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Mycorrhizal Fungi - is there any difference between brands?

NollieNollie Girona, Catalunya, Northen Spain.Posts: 5,023
So I need to get some for new bare root roses, so far I have used David Austin’s MF plus their Rose Feed. There are cheaper brands of MF out there, are they any good or should I stick with DA? 
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  • pansyfacepansyface PEAK DISTRICT DerbyshirePosts: 18,626
    edited November 2018
    In nature, these microscopic fungi run throughout the soil and assist plants in taking up vital nutrients.

    I suppose, different plants, growing naturally, would be assisted more by one type of fungus than another. They would probably form a relationship with particularly helpful fungi, in the wild.

    When you buy a commercial version of such fungi I would think that respectable sellers would be offering the best and most helpful types of fungus. Ones that would, in nature, be doing that job.

    Any microscopic fungus could be termed mycorrhizal but whether or not one, that naturally had a relationship with a tree say,  would help a rose to grow well I can’t say.
    Apophthegm -  a big word for a small thought.
  • AnniDAnniD Posts: 8,237
    I have used various brands and can't say l have noticed any different results between them. You pay your money and take your choice !
  • NollieNollie Girona, Catalunya, Northen Spain.Posts: 5,023
    Interesting, I hadn’t thought of different fungi forming different relationships with different plants. I wonder if that means it’s probably better to buy a rose grower’s MF mix for roses or if there is no difference really. I guess its difficult to compare brands unless you had several identical plants and tried a different brand on each, but even then it could be down to other factors or just plain chance.
  • jamesharcourtjamesharcourt West SussexPosts: 463
    I've used the "Empathy" stuff you can get in Wilko and whilst it's hard to actually know the effect without having a parallel planting without and then uprooting and measuring root mass ... I did notice a lot of root growth in the things that I did move a few months after planting.  

    I also bought a big 5KG tub of "Root Grow" as well but it's too early to see the results yet really.
  • punkdocpunkdoc Sheffield, Derbyshire border.Posts: 9,735
    I have to admit to finding this very strange.
    There is as yet no scientific evidence, that powdered fungi work at all.
    Why would they? They are powdered, are they even alive?
    Southern trees bear a strange fruit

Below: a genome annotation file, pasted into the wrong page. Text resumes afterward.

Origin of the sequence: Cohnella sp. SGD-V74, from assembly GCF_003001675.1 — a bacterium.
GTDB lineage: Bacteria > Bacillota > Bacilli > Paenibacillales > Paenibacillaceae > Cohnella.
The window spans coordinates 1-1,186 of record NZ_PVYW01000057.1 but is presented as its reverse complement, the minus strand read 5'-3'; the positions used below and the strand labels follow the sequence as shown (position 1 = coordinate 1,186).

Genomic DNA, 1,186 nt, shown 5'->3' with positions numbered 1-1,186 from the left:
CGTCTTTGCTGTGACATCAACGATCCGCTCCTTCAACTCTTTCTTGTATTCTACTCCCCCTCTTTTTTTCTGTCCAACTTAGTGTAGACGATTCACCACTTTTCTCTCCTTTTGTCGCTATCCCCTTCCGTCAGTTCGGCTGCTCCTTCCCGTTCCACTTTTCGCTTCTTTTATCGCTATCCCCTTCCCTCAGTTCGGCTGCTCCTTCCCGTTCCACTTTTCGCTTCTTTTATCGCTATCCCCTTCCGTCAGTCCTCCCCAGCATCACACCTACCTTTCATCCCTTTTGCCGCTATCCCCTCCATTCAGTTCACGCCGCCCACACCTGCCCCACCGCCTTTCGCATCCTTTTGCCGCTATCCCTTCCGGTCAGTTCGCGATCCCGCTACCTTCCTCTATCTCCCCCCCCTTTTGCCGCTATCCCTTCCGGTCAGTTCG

Blood on the leaves and blood at the root
  • pansyfacepansyface PEAK DISTRICT DerbyshirePosts: 18,626
    You old cynic you.

    Here is a very interesting website with lots of information on different pages. It explains that these fungi fall into two groups. Some live inside the plant and some live in the soil. It explains that different types do have different host plants.

    They are collected for sale in the form of spores, which could be dried I imagine, by ground-up hyphae and by some other method, which I forget.

    Here is one page which describes a product that they offer and the types of fungi that it contains. Other mixes are available for other situations.


    Apophthegm -  a big word for a small thought.
  • tessagardenbarmytessagardenbarmy York,North YorkshirePosts: 346
    I'm a bit skeptical  about all these powders if you've  got  a good well nourished soil with plenty of organic matter,"magic muck" etc. I'm sure  the fungi will be there in the soil ready?
  • DovefromaboveDovefromabove Central Norfolk UKPosts: 71,827
    I also think that if your soil is good with lots of organic matter that's been there a goodly while then adding mycorrhizal fungi may not be necessary ... but in new build gardens or poor sandy/gritty soil or  heavy clay I'm convinced by the arguments I've read that they can be beneficial. 
    “I am not lost, for I know where I am. But however, where I am may be lost.” Winnie the Pooh







  • punkdocpunkdoc Sheffield, Derbyshire border.Posts: 9,735
    I am certain, that fungi are essential, just very sceptical about packets of white powder, masquerading as fungi, being beneficial.
    Southern trees bear a strange fruit
    Blood on the leaves and blood at the root
  • DovefromaboveDovefromabove Central Norfolk UKPosts: 71,827
    edited November 2018
    From what I've seen, it bears a remarkable resemblance to the packaged dried mycelium(?) labelled mushroom spawn that Ma used to spread on beds of horse manure in a shed to grow mushrooms for sale at the farm gate back in the late 50s early 60s. 
    :)
    “I am not lost, for I know where I am. But however, where I am may be lost.” Winnie the Pooh







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